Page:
Pope Francis yesterday met the 18 members of the Anglican-Roman Catholic International Commission (ARCIC III) before they left for their annual meeting at the Palazzola retreat house, in the Alban Hills south of Rome.
The Arcic dialogue forum was established after the 1962-65 Second Vatican Council, and its first meeting took place in January 1970. The continuing aim is to achieve the “unity in truth for which Christ prayed”.
This year’s gathering will focus on the relationship between the universal Church and the local Church, raising issues at the heart of the Church’s own internal discussions on questions of reform. The Pope said the forthcoming publication of five jointly agreed statements, from the previous phase of the Arcic dialogue, is a reminder that ecumenism is not a “secondary element” in the life of the Church and that the differences that divide Anglicans and Catholics must not be seen as inevitable.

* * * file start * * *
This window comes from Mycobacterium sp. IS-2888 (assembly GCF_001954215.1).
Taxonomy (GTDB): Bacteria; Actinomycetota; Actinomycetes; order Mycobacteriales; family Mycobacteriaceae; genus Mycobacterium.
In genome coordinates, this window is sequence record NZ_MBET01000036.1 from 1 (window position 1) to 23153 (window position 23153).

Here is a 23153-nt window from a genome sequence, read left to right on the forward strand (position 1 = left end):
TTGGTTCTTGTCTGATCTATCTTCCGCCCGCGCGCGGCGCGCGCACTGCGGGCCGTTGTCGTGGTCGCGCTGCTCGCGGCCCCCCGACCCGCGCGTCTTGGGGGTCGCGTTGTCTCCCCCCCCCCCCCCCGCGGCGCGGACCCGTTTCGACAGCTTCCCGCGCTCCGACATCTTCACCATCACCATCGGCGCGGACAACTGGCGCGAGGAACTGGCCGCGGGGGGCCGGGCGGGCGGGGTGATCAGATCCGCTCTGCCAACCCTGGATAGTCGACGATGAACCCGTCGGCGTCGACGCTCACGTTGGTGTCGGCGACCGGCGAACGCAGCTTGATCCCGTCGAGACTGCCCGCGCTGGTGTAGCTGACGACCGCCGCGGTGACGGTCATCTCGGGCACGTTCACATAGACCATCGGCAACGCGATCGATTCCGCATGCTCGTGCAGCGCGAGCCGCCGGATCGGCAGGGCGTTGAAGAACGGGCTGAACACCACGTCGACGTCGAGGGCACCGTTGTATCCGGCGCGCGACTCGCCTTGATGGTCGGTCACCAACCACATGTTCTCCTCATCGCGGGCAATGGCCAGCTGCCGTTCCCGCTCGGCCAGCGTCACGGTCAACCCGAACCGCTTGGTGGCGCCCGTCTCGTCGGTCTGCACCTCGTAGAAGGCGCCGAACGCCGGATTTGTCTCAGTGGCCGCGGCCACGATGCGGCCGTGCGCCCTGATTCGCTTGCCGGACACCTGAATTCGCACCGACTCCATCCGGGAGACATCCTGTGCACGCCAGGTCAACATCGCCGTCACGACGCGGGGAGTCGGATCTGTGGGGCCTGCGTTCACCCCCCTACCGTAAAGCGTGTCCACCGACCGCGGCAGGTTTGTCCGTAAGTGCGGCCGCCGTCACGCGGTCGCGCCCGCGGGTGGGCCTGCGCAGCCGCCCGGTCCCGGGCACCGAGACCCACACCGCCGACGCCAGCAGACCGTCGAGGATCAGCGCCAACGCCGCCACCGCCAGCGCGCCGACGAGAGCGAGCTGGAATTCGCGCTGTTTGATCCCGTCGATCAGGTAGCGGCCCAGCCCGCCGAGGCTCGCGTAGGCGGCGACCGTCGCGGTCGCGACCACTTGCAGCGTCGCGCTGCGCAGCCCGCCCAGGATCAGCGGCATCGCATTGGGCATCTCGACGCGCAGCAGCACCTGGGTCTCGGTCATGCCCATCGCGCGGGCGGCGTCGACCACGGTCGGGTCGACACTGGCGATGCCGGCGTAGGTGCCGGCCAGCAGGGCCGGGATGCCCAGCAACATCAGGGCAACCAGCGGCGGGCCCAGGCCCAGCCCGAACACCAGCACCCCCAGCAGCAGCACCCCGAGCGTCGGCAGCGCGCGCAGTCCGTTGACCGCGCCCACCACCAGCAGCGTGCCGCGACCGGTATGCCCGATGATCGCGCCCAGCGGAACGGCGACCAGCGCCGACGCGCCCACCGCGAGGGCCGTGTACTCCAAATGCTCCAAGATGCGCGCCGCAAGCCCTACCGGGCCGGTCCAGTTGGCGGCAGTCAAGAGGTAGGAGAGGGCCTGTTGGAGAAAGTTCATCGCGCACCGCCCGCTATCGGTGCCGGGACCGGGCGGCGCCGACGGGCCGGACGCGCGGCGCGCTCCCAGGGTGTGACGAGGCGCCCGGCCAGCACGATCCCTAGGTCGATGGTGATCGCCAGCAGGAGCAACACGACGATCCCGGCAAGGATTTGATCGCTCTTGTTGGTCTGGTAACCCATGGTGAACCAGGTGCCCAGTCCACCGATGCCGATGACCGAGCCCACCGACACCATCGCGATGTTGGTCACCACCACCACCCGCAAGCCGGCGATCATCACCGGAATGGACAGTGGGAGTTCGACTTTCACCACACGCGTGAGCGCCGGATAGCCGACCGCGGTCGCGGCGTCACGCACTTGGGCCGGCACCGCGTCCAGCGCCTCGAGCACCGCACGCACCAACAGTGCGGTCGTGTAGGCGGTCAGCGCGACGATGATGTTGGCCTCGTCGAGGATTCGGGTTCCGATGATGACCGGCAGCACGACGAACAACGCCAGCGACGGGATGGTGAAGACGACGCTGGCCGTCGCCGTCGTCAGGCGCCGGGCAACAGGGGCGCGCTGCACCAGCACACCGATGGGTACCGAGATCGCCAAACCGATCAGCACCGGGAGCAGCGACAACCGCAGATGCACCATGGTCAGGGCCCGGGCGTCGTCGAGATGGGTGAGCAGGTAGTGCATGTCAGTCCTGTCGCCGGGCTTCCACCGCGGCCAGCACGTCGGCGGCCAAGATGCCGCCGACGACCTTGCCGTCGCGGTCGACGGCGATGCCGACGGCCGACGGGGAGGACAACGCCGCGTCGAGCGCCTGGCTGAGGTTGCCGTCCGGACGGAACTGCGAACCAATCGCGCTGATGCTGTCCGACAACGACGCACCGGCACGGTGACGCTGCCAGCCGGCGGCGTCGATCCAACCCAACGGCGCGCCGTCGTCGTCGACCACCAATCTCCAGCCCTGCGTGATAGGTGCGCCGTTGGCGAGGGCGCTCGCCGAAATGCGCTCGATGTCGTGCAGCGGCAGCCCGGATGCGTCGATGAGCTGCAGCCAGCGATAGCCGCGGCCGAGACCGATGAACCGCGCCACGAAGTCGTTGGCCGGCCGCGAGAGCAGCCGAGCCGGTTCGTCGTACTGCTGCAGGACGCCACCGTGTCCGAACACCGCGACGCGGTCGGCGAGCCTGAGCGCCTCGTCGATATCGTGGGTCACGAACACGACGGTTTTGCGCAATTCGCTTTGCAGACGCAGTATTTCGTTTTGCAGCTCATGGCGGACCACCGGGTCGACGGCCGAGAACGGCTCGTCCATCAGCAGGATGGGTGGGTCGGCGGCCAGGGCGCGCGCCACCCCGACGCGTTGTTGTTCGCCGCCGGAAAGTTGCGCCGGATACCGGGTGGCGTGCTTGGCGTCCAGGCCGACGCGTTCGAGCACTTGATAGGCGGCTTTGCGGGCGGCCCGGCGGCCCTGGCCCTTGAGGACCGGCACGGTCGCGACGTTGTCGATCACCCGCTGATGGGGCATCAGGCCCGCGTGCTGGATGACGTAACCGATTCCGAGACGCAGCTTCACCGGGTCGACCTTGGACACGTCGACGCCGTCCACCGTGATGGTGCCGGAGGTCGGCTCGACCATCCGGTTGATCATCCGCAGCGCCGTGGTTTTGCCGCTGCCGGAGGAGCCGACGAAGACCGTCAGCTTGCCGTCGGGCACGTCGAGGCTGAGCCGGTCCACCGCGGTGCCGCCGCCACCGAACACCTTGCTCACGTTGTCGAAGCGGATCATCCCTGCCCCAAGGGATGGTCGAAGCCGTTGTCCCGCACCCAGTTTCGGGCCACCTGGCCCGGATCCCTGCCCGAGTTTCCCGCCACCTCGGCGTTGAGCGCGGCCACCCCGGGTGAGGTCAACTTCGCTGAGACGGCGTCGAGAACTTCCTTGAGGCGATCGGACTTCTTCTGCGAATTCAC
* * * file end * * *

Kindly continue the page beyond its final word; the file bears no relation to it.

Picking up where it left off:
To drive his point home, the Pope referred to the current persecution of Christians around the world. The signs of the times, he said, were calling all Christians to unity and common witness.
“There is a strong bond that already unites us which goes beyond all divisions,” he told the Arcic members. “It is the testimony of Christians from different Churches and traditions, victims of persecution and violence simply because of the faith they profess.”
The blood of these martyrs will nourish “a new era of ecumenical commitment”, he said, insisting that the world urgently needs the witness of Christians willing to testify in defence of life and human dignity, and the promotion of justice and peace.
The Christian martyrs, he said, would engender “a fervent desire to fulfill the last will and testament of the Lord: that all may be one” (John 17:21).